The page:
{
            throw new NotImplementedException();
        }

        void glc_Load(object sender, EventArgs e)
        {
            throw new NotImplementedException();
        }

7. Now fill Load and Paint event handlers with an initial OpenGL configuration (viewport, etc) and what should be drawn every time the control needs a repaint, respectively. The result can be something like:
        void glc_Load(object sender, EventArgs e)
        {
            // Make background "chocolate"
            GL.ClearColor(System.Drawing.Color.Chocolate);

            int w = glc.Width;
            int h = glc.Height;

            // Set up initial modes
            GL.MatrixMode(MatrixMode.Projection);
            GL.LoadIdentity();
            GL.Ortho(0, w, 0, h, -1, 1);
            GL.Viewport(0, 0, w, h);
        }
        void glc_Paint(object sender, System.Windows.Forms.PaintEventArgs e)
        {
            GL.Clear(ClearBufferMask.ColorBufferBit | ClearBufferMask.DepthBufferBit);

            GL.MatrixMode(MatrixMode.Modelview);
            GL.LoadIdentity();

            // Draw a little yellow triangle
            GL.Color3(System.Drawing.Color.Yellow);
            GL.Begin(BeginMode.Triangles);
            GL.Vertex2(200, 50);
            GL.Vertex2(200, 200);
            GL.Vertex2(100, 50);
            GL.End();

            glc.SwapBuffers();
        }

Build and run it. If you (or me) haven't forgot something, it should be working and showing a little yellow triangle inside the WPF Grid.

8. Now, we want to have access to Kinect data, in real time.
You added a reference to Microsoft.Research.Kinect and did using Microsoft.Research.Kinect.Nui; in the beginning of this post, like you'd do with a normal Kinect project (it's exactly the same, now that we have finished integrating OpenTK), so now it's time to get Kinect ready.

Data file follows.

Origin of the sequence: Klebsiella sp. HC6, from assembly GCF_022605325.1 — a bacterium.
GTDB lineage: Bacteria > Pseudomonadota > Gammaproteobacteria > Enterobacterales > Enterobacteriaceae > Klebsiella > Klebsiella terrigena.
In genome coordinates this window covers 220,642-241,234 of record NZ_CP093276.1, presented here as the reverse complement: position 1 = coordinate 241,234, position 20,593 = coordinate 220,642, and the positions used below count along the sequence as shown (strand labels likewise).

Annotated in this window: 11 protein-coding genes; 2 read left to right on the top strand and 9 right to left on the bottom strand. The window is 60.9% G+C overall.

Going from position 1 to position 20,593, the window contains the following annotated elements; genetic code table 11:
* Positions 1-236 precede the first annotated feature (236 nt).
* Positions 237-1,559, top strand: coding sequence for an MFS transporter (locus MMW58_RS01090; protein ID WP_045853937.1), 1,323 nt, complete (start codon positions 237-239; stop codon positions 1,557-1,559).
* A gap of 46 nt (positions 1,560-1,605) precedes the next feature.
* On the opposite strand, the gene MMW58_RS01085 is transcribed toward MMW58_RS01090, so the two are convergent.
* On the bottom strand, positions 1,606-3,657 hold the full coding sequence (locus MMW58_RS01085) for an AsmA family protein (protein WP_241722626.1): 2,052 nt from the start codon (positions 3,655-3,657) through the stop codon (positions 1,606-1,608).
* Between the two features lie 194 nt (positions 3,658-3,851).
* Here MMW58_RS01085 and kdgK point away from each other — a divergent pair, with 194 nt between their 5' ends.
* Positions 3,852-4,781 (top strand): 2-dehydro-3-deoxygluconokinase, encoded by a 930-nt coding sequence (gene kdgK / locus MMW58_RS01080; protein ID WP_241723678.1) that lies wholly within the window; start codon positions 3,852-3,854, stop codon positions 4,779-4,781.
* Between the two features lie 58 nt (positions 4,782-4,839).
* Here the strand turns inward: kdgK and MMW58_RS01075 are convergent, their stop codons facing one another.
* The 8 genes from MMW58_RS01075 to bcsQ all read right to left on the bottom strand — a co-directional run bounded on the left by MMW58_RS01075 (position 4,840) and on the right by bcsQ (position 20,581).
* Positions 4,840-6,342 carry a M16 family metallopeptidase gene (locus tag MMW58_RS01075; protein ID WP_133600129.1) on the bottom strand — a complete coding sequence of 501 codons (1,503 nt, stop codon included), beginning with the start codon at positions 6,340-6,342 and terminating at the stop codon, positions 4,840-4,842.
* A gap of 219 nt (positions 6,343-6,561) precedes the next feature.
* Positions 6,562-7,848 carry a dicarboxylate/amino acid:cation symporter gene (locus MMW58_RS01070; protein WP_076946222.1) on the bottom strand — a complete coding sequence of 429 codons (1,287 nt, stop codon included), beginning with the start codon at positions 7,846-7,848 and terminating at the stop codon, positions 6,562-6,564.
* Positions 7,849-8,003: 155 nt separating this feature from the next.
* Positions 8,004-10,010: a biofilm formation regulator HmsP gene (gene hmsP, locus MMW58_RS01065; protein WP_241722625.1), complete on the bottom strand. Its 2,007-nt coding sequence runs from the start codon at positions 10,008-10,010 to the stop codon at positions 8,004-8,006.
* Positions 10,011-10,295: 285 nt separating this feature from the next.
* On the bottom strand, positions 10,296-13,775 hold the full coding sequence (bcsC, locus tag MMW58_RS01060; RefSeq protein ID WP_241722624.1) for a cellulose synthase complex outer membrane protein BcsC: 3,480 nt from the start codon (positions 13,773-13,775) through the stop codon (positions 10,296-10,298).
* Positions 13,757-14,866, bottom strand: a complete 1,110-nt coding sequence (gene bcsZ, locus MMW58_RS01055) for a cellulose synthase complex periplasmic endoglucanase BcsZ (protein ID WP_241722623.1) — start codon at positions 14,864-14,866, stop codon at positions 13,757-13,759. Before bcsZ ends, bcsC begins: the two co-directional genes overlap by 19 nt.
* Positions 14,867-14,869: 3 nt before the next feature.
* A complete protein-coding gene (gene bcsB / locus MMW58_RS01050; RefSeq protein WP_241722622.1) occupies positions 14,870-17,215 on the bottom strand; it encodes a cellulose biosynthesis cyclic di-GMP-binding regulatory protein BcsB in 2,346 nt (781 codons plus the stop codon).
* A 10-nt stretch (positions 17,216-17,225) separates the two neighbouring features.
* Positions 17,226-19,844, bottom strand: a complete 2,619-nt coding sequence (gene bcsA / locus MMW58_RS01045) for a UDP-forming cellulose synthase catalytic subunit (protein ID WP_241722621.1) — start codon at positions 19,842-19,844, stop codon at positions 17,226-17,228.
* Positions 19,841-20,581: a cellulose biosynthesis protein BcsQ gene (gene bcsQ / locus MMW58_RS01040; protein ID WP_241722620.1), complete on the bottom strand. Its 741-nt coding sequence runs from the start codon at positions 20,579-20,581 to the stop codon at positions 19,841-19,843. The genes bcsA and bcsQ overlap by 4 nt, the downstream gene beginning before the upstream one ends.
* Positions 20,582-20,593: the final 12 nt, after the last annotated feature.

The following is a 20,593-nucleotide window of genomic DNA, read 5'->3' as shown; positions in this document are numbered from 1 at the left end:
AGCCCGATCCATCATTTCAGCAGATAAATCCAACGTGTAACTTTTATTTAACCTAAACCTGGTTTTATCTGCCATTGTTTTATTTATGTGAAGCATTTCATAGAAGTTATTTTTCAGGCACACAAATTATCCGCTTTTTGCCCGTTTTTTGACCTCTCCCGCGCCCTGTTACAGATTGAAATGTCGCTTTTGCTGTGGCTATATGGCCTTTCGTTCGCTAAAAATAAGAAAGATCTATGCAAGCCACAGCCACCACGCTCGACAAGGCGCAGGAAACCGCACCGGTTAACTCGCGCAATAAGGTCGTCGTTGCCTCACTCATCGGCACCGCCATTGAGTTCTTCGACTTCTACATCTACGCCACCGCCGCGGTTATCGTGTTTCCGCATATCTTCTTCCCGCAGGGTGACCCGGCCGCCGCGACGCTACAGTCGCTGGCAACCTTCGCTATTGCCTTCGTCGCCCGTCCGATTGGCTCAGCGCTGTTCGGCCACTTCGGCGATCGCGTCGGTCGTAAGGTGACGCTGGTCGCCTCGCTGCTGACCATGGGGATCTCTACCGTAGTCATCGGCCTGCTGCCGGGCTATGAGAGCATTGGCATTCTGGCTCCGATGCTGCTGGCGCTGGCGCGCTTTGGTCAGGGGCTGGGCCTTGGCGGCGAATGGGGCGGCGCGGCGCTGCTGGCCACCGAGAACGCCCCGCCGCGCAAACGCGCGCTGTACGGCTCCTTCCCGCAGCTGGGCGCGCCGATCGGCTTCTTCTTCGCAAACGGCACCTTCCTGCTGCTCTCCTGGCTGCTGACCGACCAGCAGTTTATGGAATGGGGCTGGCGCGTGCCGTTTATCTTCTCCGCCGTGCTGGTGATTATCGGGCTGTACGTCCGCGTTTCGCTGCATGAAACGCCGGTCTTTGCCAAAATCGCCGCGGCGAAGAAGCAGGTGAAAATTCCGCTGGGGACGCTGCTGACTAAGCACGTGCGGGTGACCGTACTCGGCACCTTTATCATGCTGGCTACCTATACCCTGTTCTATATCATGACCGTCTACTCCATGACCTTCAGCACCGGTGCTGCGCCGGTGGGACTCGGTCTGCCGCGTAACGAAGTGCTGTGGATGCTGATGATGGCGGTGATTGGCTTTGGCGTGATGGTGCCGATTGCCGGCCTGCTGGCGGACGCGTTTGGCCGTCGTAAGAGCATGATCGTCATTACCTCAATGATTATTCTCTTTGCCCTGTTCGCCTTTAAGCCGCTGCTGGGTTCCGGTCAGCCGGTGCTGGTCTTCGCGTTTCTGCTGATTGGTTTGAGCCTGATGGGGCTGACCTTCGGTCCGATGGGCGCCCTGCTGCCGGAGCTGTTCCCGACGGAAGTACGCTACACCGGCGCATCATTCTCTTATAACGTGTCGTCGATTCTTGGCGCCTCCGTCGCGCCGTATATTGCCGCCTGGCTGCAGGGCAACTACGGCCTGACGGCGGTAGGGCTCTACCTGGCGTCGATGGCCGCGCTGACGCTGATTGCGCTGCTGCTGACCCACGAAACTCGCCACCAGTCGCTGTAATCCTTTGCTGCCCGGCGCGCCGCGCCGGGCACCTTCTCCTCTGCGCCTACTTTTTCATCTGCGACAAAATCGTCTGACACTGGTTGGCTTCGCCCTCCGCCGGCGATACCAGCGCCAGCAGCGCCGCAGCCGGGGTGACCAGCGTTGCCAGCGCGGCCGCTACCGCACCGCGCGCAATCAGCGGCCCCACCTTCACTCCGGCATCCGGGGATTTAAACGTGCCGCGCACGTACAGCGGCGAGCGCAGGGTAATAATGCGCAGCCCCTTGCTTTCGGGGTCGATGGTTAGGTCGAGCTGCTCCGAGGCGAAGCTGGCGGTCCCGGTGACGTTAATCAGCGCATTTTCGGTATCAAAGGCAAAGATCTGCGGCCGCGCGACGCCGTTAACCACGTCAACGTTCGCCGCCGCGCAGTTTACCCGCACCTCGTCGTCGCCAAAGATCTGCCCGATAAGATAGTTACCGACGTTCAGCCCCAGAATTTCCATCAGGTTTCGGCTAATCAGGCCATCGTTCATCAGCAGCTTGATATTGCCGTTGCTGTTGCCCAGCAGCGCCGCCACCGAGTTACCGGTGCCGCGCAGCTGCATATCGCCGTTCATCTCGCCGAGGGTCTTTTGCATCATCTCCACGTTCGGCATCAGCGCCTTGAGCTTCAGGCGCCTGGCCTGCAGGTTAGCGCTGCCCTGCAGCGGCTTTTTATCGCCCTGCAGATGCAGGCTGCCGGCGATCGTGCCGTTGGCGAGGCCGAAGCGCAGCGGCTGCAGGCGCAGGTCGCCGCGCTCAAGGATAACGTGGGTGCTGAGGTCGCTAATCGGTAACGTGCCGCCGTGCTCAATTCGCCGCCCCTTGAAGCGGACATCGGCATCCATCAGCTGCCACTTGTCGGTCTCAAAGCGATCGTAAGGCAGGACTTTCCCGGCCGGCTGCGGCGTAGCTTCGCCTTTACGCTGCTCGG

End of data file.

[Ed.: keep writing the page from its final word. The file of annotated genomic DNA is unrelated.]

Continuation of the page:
Create a Runtime instance in the class definition, initiate it and assign the required events in the Window Loaded event.
            // Initiate Kinect runtime and streams
            nui = Runtime.Kinects[0];
            try
            {
                nui.Initialize(RuntimeOptions.UseColor);
                nui.VideoStream.Open(ImageStreamType.Video, 2,
                    ImageResolution.Resolution640x480, ImageType.Color);
            }
            catch (InvalidOperationException)
            {
                return;
            }
            // Assign stream events
            nui.VideoFrameReady += new EventHandler(nui_VideoFrameReady);


9. Fill the video stream ready event handler to just dump the stream to the Image element we previously created.
        public void nui_VideoFrameReady(object sender, ImageFrameReadyEventArgs e)
        {
            PlanarImage Image = e.ImageFrame.Image;
            image.Source = BitmapSource.Create(Image.Width, Image.Height, 96, 96,
                PixelFormats.Bgr32, null, Image.Bits, Image.Width * Image.BytesPerPixel);
        }
Build and run, hopefully you'll see a window showing the Kinect video stream and an OpenGL rendering via OpenTK, both throwing and handling whatever events you register to them.

Full source code: Download here.

Everything I explained here has already been done on other sources. I've just put things together for a simple way of integrating Kinect (and WPF) with OpenTK (OpenGL in .NET). All source code has been tested on OpenTK 1.0 and Microsoft Kinect SDK beta 2.

For more information, check the following references:
Building a Windows.Forms + GLControl based application
Hosting a Windows Forms Control in WPF by Using XAML
Add or Remove References in Visual Studio